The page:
The third aspect will be that we’ll have commercialization infrastructure surrounding the institute so we can make early go/no-go decisions. We can model the economics of new tools and strategies. For example, who is going to pay for this when we turn it on? Additionally, we have strategically located the institute in the National Capital region so that we can build trusted relationships with policy and regulatory bodies as well as access the best thinking around health policy to allow us to streamline the process of moving from “research grade” tools to “clinical grade” tools and strategies.
Another aspect is that we’ve aligned it with a tier-one partner in terms of the Inova Health System which is an excellent high-volume community healthcare system. The notion here being that if we can drive new validated tools and strategy into the community health system where most individuals receive their care through a trusted relationship than we obviate the need for years of physician education and adoption.
So if you take a big genome institute, surround it with a commercialization infrastructure, and then place that in close partnership with a healthcare system, hopefully you can build those trusted relationships to quickly move from a robust discovery around a pathogenic pathway to a little biotech or drug company and then into a clinical setting quickly. We used to call the “valley of death” the disconnect between a scientist like me in the basement writing and publishing papers that no-one would read and the commercial sector. There exists a second “valley of death.” Once you have a little company it often takes years and tens of millions of dollars to educate doctors, get regulatory approval, and change the standards of care and get any of them to use it. So can we compress both of those valleys of death? For chronic disease the stakes are high because they are increasing in prevalence so quickly that we felt a need to compress the cost and timelines.
Finally, we view our project as a national and international resource and look forward to partnering and collaborating extensively. The permanent facility will be located on a campus so that we can expand operations as these collaborations and spin-out companies take root. Through establishing a center of excellence in a robust geo-political region we hope to act as a magnet to recruit established businesses in this section. We feel this is realistic given that Virginia has been named the “#1 state to do business in” and is currently putting in place tax and opportunity fund incentives to make this a reality. Similarly, the County of Fairfax has been a delight to work with as a partner to recruit this industry sector.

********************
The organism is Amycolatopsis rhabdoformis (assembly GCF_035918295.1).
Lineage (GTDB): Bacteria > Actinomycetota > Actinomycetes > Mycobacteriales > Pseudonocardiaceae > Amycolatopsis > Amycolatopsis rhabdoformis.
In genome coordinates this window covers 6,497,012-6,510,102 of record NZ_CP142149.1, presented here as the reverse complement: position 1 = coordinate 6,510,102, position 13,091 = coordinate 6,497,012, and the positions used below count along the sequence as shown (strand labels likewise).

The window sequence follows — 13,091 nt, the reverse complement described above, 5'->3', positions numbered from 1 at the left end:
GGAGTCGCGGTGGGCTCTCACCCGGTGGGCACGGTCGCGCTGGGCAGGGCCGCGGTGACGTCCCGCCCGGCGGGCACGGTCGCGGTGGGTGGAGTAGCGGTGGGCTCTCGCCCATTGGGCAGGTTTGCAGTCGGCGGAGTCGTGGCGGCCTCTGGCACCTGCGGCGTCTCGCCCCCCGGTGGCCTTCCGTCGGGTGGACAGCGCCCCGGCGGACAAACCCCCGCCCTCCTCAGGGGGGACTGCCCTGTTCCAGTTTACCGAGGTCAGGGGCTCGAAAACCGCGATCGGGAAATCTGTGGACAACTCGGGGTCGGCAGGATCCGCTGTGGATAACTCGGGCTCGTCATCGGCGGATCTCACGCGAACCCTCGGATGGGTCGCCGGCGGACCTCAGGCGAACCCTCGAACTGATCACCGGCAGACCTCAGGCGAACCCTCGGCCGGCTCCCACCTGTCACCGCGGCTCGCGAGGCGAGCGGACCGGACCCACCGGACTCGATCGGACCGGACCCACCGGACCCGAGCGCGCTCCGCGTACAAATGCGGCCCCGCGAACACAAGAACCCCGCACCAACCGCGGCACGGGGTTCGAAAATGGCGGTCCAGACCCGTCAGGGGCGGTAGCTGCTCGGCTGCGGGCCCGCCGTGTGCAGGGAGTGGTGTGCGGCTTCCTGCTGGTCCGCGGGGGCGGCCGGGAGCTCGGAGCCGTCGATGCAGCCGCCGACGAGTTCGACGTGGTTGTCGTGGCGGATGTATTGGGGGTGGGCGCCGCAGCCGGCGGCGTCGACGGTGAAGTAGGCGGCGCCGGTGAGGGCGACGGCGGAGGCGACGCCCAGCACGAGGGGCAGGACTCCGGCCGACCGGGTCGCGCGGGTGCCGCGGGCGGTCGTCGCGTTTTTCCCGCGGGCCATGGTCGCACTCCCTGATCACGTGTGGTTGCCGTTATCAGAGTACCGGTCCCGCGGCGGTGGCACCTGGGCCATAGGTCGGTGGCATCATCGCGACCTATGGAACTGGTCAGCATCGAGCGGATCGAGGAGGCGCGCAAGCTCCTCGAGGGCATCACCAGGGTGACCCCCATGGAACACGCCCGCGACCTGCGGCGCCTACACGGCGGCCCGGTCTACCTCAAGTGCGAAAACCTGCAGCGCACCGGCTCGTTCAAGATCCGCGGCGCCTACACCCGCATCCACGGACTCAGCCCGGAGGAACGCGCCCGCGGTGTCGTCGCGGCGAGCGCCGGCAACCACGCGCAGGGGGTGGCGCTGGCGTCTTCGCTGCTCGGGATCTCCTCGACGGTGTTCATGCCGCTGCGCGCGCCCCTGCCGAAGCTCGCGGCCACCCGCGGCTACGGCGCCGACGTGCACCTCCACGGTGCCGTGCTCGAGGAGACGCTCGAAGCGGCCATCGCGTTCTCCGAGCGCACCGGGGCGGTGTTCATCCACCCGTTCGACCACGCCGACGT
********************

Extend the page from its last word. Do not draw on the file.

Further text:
What’s the status of settling on a permanent location for Ignite?
We’re currently building out our temporary space, which will be ready shortly. We’re in the Center for Innovative Technology building near Dulles Airport, it’s a state-owned building (the black upside-down pyramid building visible from Dulles). The state will put in some money to refurbish it, and we’ll leave it behind as a biotech incubator for the Commonwealth of Virginia. On the permanent site, we’re still evaluating a couple of options through a process led by, in my opinion, the best full-service healthcare facilities owner representative in the country - Nancy Kelley of Murphy-McManus from Boston. It looks like we’ll purchase a pre-existing shell so we can go in and very rapidly refurbish floors to grow in real time.
What about the support you’ve received from state and local government?
It’s been a true public-private partnership. The Commonwealth of Virginia has been spectacular, committing $25 million to the project. Fairfax County is committed to building us a building and letting us occupy that for a certain period of time for free. And we’ve got private sector partners like Life Technologies and the Inova Healthcare System. We have a number of excellent academic partners like George Washington University, which wants to continue to make a name for itself in health care policy. We’ve aligned with George Mason University around neurological diseases and Virginia Tech around bioinformatics and supercomputing. Virginia Tech just recruited a spectacular head of the Virginia Bioinformatics Institute, Skip Garner (who worked on the 1000 Genomes Project). We’re going to generate data and then collaboratively with them, we’ll make sense of it. As always, we are committed to open access data dissemination to facilitate research by all and look forward to delivering large “data packets” to groups like Sage Biosciences for sophisticated analysis. We want to measure success in improving clinical outcomes and within that framework try to make health care a sustainable enterprise.
Ed Note: An expanded version of this interview will appear in the March-April issue of Bio-IT World.